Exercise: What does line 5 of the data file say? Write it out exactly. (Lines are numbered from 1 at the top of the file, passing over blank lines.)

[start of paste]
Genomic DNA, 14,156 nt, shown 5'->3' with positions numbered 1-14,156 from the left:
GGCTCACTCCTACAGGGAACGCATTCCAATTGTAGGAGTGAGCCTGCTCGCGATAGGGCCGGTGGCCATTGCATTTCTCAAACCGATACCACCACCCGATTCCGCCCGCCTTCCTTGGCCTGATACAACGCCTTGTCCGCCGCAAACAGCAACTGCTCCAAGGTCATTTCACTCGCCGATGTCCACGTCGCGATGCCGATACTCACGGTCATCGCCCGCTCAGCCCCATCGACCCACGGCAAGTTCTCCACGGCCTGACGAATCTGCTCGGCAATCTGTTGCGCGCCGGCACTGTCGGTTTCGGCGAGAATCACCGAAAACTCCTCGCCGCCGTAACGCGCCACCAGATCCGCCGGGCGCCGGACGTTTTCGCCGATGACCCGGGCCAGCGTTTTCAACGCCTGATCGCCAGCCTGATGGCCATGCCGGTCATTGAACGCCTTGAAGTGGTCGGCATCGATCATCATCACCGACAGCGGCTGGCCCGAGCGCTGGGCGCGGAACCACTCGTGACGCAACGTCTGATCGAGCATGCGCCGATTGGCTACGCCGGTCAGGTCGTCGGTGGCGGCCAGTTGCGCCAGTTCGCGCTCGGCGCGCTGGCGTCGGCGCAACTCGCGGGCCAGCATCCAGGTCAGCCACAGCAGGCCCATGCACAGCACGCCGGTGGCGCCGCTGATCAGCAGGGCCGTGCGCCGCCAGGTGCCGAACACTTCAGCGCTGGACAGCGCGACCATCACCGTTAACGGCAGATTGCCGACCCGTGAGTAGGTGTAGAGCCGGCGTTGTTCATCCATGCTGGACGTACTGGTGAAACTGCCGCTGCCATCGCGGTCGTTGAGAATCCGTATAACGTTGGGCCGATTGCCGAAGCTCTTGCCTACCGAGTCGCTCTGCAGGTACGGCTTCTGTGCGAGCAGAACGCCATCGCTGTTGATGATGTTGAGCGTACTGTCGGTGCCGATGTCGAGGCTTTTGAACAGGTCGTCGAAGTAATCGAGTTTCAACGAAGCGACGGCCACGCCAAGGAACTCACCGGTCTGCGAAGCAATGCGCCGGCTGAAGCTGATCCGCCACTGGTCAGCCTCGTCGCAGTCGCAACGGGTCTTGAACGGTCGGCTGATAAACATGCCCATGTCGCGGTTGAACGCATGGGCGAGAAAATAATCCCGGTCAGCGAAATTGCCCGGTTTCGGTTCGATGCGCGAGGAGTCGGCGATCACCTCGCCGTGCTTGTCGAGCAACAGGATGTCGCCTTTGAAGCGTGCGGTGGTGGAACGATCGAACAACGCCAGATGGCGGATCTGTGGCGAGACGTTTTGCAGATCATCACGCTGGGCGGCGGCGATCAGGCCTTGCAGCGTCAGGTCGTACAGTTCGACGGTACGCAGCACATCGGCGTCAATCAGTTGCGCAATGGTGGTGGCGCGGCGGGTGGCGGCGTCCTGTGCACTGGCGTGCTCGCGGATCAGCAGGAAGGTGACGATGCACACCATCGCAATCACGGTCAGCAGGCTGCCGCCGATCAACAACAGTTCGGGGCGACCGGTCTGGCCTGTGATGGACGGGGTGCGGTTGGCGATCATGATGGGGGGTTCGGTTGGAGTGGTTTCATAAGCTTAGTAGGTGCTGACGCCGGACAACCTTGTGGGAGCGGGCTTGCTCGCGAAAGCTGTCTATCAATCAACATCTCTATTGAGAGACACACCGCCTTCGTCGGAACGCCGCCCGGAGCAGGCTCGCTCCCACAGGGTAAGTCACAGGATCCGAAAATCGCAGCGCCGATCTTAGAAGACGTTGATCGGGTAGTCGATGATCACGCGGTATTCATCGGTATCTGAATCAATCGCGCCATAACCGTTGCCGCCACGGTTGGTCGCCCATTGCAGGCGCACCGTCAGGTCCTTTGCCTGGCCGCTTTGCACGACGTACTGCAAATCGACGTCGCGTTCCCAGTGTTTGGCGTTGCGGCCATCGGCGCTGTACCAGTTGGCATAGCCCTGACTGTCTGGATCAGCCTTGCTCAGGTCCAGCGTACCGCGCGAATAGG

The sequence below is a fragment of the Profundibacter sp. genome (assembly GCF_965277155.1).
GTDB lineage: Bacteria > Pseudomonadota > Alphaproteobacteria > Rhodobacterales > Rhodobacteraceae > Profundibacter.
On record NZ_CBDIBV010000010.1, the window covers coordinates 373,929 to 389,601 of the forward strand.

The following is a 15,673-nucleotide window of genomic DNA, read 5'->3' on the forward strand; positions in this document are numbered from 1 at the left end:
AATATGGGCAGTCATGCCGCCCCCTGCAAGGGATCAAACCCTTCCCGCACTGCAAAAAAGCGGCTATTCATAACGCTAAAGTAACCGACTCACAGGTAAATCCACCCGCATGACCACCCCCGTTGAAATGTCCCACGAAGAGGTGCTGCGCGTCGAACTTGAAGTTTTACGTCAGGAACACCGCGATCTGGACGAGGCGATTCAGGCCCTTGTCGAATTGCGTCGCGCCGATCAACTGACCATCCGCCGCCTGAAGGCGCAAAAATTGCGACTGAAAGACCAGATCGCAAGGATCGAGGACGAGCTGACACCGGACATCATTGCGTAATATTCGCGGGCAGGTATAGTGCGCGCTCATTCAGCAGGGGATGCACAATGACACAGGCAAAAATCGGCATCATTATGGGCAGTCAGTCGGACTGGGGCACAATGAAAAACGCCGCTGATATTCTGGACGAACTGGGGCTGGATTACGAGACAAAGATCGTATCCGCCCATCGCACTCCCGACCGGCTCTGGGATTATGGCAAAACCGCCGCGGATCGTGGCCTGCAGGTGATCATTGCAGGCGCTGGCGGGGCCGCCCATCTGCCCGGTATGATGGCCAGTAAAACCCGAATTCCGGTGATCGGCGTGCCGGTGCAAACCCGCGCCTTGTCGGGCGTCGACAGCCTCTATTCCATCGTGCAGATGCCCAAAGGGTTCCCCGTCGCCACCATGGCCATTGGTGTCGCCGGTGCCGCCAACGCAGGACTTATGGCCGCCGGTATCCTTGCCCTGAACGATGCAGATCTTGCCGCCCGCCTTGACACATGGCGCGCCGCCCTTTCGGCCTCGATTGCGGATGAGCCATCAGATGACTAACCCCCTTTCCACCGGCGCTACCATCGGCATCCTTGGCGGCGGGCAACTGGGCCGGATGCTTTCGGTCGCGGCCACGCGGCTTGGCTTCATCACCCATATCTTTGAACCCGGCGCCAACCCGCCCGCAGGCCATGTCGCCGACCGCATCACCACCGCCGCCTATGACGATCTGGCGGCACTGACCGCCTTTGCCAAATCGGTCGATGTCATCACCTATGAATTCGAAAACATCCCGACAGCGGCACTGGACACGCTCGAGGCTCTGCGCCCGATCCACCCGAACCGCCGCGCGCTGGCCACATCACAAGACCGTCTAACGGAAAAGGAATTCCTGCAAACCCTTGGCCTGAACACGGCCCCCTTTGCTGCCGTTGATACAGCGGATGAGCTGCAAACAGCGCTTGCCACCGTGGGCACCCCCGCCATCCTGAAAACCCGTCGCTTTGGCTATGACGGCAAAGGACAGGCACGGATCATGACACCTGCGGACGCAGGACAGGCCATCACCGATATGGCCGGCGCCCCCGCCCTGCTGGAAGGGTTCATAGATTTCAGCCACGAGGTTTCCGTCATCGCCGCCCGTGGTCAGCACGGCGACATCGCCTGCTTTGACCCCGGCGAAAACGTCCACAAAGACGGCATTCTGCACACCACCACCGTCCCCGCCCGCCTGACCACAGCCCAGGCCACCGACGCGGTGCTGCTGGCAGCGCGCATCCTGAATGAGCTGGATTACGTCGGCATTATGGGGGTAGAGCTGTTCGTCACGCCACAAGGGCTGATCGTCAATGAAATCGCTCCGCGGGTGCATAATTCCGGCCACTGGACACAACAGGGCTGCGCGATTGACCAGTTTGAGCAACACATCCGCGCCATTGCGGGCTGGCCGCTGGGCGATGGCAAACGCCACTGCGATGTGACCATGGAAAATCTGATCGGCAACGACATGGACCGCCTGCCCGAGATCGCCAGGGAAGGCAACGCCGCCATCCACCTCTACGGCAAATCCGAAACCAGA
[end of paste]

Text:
On record NZ_CBDIBV010000010.1, the window covers coordinates 373,929 to 389,601 of the forward strand.